Some former patients only went to the clinics once or twice, but others were recurring patients of the clinic's doctors and went there regularly for check-ups. Now these patients face long waits for new doctors and other problems. Reporter Melissa Duran has the details.More>>
Upset patients want accountability in the wake of the health care scare. After almost a month of waiting, Governor Gibbons came down to southern Nevada to finally answer his critics. Eyewitness News has team coverage of the crisis.More>>
There were a wide range of questions from 60 patients, some wondering why the people responsible for the health crisis haven't been put in jail. Reporter Melissa Duran has the details of the hearing.More>>
Victims of medical negligence were given a voice Monday night in front of state lawmakers. Members of the State Committee on Health Care were on hand to listen, but that wasn't enough for the people who have been made sick by local clinics. Reporter Travell Eiland was at the public forum and has the details.More>>
Hundreds of valley residents affected by the current hepatitis scare are trying to get their medical records from the facilities in question. Monday was the first day they could try to access those records through Metro Police. Reporter Melissa Duran has the story.More>>
Nevada's State Medical Board is one of the worst in the country for disciplining doctors. In fact, one nonprofit group puts Nevada at 46th in the nation for holding doctors accountable. The state board even admits some accused doctors were never prosecuted.
The report was done by Public Citizens, a consumer advocacy group based in Washington D.C. They calculated threes years of disciplinary actions taken against doctors and Nevada ranks among the worst when it comes to holding doctors accountable for mistakes.
That lax reputation has some people wondering if the doctors that caused the massive hepatitis scare could have been caught sooner.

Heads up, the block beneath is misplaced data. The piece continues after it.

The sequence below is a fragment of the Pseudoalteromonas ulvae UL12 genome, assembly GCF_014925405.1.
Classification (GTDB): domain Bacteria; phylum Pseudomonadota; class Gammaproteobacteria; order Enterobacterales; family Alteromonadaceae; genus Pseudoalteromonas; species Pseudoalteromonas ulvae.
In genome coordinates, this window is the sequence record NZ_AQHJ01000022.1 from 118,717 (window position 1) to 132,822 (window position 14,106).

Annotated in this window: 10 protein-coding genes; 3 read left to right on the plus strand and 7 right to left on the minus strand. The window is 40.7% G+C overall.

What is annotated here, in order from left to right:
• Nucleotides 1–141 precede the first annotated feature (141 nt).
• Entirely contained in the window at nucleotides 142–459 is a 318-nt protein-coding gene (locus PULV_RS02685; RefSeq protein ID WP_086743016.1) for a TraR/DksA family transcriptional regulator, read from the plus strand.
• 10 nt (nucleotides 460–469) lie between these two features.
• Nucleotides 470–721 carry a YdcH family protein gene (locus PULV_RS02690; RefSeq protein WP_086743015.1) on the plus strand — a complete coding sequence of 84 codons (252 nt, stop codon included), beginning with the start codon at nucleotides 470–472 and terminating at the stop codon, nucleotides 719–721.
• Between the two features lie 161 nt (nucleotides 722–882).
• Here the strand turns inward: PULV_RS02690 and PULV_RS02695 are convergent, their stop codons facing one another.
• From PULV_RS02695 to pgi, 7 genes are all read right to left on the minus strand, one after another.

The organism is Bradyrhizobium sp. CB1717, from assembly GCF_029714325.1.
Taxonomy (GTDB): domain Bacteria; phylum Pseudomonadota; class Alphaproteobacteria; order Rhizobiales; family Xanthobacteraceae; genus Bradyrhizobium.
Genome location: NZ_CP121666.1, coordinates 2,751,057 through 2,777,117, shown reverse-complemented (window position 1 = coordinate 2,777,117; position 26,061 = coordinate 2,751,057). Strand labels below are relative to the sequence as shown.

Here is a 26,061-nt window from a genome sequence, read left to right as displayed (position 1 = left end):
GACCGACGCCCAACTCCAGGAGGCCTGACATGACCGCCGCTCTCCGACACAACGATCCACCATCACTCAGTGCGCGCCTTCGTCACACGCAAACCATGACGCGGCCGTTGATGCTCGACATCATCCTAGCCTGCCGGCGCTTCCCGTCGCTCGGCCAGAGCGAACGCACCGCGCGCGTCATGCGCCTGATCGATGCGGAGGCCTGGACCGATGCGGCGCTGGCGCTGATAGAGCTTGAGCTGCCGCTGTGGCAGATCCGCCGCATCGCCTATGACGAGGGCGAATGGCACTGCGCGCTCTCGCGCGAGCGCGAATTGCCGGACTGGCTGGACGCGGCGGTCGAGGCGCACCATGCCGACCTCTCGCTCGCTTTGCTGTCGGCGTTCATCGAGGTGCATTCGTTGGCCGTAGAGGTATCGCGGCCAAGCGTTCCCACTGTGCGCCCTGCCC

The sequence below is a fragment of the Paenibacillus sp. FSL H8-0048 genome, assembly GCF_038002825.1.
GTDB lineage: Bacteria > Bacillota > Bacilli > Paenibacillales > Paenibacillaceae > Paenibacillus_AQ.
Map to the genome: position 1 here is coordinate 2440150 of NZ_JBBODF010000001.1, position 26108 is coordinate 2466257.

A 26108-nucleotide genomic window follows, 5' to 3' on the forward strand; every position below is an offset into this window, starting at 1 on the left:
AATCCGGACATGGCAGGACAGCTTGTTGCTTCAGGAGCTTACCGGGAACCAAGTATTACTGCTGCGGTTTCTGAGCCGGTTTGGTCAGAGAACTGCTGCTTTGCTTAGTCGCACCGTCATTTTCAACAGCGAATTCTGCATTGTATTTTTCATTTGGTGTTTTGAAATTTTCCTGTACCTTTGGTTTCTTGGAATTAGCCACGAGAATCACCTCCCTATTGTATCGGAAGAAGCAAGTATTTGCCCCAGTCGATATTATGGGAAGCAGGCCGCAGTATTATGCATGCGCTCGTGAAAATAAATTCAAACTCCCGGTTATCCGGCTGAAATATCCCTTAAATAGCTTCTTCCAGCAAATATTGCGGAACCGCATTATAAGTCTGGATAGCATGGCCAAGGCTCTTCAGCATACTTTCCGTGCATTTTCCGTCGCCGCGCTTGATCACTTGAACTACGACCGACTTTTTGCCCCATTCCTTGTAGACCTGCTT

On Monday, an overflowing room of concerned patients sounded off about the lack of state inspections on medical facilities.
"The sole responsibility for upgrading our local physicians lies squarely on the shoulders of the Nevada State Examiner's Board," said one victim.
The report suggests that the state medical board is taking it easy on doctors who violate the Medical Practice Act.
From 2004 to 2006, Nevada ranked 46th out of all 50 states, when it comes to disciplining doctors. The president of the Nevada State Medical Association, Dr. Ed Kingsley, says that's unacceptable.
"I have been aware for sometime that we've always ranked toward the bottom. My own assessment is that it's just a low priority for this state," he said.
The State Board of Medical Examiners says Nevada's ranking dropped because of one bad year.
"We just didn't have as many prosecutions in 2004 and thus not as many disciplined," said Tony Clark.
He says changes at the top of the board and council meant not all allegations against doctors were followed up on. Kingsley says if more disciplinary actions would have been taken, thousands may not be living in fear of hepatitis. He says accountability starts at the top.
"I think those in regulatory positions need to have their feet held to the fire," said Kingsley.
State officials say the low ranking doesn't mean they're failing their duty to the public. Some doctors may only need minor corrective actions. But corrective actions aren't good enough for some of the victims of the hepatitis scare.
"I feel that all personnel who participated in these procedures should be criminally prosecuted," said one victim.
Clark says that Nevada isn't attracting enough doctors to keep up with the growing population, so retraining and rehabilitating doctors who don't commit serious malpractice may be a better choice than taking their license and losing a doctor all together.
Monday, September 1 2014 6:06 PM EDT2014-09-01 22:06:07 GMT
Some medical providers say they often deal with Hispanic patients who are afraid to seek medical care. In some cases, it has to do with a language barrier, but in most cases, it is fear among undocumented immigrants that they could end up being deported. More>>
Some medical providers say they often deal with Hispanic patients who are afraid to seek medical care. It's hoped the opening of a new medical clinic will change that.
Monday, September 1 2014 5:58 PM EDT2014-09-01 21:58:50 GMT
The three-day holiday weekend ended with visitors crowding the airport and freeways as they made their way back home. According to the Las Vegas Convention and Visitors Association, around 313,000 people visited Las Vegas over the Labor Day weekend. More>>
The three-day holiday weekend ended with visitors crowding the airport and freeways as they made their way back home.
Monday, September 1 2014 5:51 PM EDT2014-09-01 21:51:43 GMT
Tens of thousands of people bid farewell to summer by enjoying Lake Mead for Labor Day weekend. While there were a few minor rescues, DUI's and boating incidents, the vast majority of people had some fun in the sun. More>>
Tens of thousands of people bid farewell to summer by enjoying Lake Mead for Labor Day weekend. While there were a few minor rescues, DUI's and boating incidents, the vast majority of people had some fun in the sun.